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My name is Julie Twohig, RN. I’m the clinical coordinator of the Dissociative Disorders and Trauma Inpatient Program (Proctor II), a women’s unit specializing in dissociative disorders and trauma. I came into work on a Wednesday morning in November 2012 and was told that a patient who had made a suicide attempt on another McLean unit over the weekend had been admitted to our unit. The patient, Jane, had attempted to commit suicide by hanging.
I met Jane, an accomplished professional, that morning. For her safety, she was in a barebones “quiet room” with a one-to-one sitter—an MHS—and on five-minute checks. I remember being a little surprised that there were no ligature marks on her neck. She seemed very composed and pulled together. I introduced myself and told her I was the charge nurse on the unit and her nurse for the day.
Jane wasn’t confrontational, but she made it clear that she didn’t understand why we had implemented all of these restrictions. She did not want to remain in the quiet room. I asked her to tell me what had happened and how she had ended up on Proctor II. I wanted to hear her perceptions of what had happened. Articulate and polite, Jane denied being suicidal. She said she had no memory of the incident or what triggered it. But she presented so differently from what I would have expected. On her previous unit, staff had found her trying to bring in cigarettes, lighters and razor blades and at one point she told several people she was going to burn the hospital down.
To my surprise, I grew fond of her. She was a prolific reader and an amazing knitter. I liked her straightforwardness and always felt she was honest with me. She worked hard and was—with a few exceptions—a model patient, reconnecting with family and friends, researching aftercare programs and other resources for herself post-discharge and respecting the staff and rules of the unit.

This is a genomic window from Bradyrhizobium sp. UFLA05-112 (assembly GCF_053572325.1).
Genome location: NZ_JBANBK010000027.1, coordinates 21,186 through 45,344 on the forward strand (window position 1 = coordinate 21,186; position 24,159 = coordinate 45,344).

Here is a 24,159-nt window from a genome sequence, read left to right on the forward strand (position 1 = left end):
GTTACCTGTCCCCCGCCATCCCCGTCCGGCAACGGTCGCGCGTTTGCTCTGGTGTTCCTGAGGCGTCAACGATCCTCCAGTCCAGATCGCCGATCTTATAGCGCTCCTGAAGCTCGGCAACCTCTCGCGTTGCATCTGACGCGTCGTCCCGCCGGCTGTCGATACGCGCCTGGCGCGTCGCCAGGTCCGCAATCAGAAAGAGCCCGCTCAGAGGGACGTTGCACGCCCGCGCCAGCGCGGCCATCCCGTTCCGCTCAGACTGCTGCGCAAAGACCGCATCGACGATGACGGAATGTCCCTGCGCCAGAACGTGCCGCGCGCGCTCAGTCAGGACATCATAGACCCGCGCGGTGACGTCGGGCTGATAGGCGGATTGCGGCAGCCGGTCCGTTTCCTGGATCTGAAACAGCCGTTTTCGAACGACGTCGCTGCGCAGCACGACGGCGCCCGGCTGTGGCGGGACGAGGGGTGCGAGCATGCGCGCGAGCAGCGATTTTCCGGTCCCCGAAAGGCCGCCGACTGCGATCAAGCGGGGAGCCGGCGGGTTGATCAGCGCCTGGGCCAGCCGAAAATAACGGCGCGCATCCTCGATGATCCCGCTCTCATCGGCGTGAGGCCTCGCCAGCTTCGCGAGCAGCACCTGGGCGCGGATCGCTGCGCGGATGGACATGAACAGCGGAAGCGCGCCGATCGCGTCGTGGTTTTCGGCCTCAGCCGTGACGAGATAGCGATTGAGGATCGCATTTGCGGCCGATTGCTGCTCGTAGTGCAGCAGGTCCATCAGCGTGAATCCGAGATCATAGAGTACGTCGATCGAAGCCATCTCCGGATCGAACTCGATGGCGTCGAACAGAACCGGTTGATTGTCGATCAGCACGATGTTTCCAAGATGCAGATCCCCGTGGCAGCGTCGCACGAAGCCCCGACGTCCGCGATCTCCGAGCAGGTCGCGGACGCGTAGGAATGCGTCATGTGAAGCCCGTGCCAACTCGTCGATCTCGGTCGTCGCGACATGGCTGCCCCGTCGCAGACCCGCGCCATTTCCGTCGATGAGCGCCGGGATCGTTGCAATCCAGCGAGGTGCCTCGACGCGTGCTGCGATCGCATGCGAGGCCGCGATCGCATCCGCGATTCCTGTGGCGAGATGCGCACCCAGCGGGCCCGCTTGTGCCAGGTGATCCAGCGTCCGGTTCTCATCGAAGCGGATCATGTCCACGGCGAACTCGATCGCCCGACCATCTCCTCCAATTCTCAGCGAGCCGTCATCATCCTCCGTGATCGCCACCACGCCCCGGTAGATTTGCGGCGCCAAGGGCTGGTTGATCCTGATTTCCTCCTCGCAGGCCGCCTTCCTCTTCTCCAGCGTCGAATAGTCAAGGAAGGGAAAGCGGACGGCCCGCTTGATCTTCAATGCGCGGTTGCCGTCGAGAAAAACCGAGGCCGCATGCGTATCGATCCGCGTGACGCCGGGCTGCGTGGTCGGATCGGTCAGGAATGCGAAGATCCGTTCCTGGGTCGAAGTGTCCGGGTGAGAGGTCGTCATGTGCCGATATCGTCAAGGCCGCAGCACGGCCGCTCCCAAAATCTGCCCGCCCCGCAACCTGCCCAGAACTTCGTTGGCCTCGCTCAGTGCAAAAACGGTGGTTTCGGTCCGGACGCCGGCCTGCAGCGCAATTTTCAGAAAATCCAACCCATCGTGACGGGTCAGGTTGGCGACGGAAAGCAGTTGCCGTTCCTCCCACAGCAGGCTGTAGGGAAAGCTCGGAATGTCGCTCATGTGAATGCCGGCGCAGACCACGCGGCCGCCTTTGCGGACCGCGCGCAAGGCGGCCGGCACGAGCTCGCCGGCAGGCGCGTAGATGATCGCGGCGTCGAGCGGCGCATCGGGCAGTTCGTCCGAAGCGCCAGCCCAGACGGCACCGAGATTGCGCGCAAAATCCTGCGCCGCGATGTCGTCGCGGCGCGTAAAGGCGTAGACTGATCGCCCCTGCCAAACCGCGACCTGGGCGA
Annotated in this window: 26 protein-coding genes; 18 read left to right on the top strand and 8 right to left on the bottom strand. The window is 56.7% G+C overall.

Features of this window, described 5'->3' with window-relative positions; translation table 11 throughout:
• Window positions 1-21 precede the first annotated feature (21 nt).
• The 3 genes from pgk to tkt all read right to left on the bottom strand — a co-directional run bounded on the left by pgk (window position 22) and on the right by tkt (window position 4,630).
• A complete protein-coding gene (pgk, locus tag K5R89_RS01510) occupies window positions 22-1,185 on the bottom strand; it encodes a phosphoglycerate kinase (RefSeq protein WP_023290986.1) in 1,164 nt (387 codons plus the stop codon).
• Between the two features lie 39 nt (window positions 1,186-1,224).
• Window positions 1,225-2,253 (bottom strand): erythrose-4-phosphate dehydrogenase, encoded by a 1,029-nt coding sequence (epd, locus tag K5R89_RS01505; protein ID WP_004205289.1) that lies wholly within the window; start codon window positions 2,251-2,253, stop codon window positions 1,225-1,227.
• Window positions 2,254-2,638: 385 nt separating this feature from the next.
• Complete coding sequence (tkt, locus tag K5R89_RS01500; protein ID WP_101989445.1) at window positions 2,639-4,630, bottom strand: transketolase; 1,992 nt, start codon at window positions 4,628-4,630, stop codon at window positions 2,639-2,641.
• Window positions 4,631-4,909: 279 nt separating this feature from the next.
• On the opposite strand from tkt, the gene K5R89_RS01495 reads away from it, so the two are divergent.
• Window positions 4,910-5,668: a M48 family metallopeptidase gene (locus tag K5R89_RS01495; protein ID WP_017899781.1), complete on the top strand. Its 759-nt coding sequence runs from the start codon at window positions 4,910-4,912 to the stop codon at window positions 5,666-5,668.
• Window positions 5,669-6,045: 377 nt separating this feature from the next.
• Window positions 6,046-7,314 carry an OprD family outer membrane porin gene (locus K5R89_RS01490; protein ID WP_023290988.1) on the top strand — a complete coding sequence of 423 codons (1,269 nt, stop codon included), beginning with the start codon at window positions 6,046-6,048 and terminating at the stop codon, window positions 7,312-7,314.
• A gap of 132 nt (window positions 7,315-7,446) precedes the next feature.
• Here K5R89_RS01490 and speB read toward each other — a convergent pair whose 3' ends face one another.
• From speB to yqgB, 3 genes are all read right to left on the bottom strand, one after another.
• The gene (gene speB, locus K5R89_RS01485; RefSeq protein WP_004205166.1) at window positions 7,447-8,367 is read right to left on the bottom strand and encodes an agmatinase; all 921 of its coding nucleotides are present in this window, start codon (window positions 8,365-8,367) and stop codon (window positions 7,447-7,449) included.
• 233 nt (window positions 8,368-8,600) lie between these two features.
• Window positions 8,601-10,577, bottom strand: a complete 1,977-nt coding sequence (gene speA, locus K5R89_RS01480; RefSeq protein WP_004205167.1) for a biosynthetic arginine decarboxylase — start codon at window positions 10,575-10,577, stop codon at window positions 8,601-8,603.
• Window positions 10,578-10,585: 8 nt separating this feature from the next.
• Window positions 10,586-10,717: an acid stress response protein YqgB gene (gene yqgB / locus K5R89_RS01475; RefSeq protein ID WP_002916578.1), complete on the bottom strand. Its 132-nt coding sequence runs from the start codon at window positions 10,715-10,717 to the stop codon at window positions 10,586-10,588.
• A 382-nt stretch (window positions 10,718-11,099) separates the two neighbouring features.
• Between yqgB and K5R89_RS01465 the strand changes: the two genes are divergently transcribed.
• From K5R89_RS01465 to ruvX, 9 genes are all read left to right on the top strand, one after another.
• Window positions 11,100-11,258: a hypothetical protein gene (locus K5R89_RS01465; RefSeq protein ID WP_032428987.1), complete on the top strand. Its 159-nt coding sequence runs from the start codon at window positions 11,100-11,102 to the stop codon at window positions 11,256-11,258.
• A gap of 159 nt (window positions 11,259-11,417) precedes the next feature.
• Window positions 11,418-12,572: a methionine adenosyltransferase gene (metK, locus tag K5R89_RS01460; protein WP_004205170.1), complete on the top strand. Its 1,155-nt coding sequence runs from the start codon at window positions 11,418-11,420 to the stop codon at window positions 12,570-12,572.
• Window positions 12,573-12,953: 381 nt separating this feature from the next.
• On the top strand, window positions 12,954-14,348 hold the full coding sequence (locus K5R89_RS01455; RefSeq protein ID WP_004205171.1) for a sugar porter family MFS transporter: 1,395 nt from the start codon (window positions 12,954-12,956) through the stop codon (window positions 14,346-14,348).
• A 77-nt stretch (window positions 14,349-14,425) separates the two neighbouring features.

After a month receiving treatment on our unit, it became clear the plan would be to transfer her to a unit at a state hospital because of ongoing concerns for her safety. I felt very badly for her. I had become her advocate and lobbied hard for her to be discharged to her own home, which was her preference.
When it came time for her commitment hearing, I was optimistic that the judge would see that she should not be sent to a state hospital and that we endorsed her return home. During the hearing, however, her lawyer was not successful and the judge’s verdict was that she should be committed. My jaw dropped. I was so shocked. I had thought the judge would see the situation differently. She was eventually transferred to Tewksbury Hospital, where she stayed for about a month.
I’ve been a nurse for almost 40 years, and it’s sometimes easy to fall into a “seen-it- all-done-it-all” mindset. Our patients with dissociative and borderline personality disorder can be difficult to develop relationships with. Relating and establishing alliances can be draining and exhausting.
Here was Jane—the object of a lot of negative transference—and I was able to connect with her in a genuine way. This surprised me because I was initially angry and resentful about having to take care of her. The fact that she was on the unit for so long and that I was her primary nurse five days a week also contributed to my ability to forge a real relationship with her.
The experience has reawakened some of my earlier enthusiasms around connectedness with patients. It was very rewarding to work with her: she had a good sense of humor and we had intelligent conversations about things that mattered.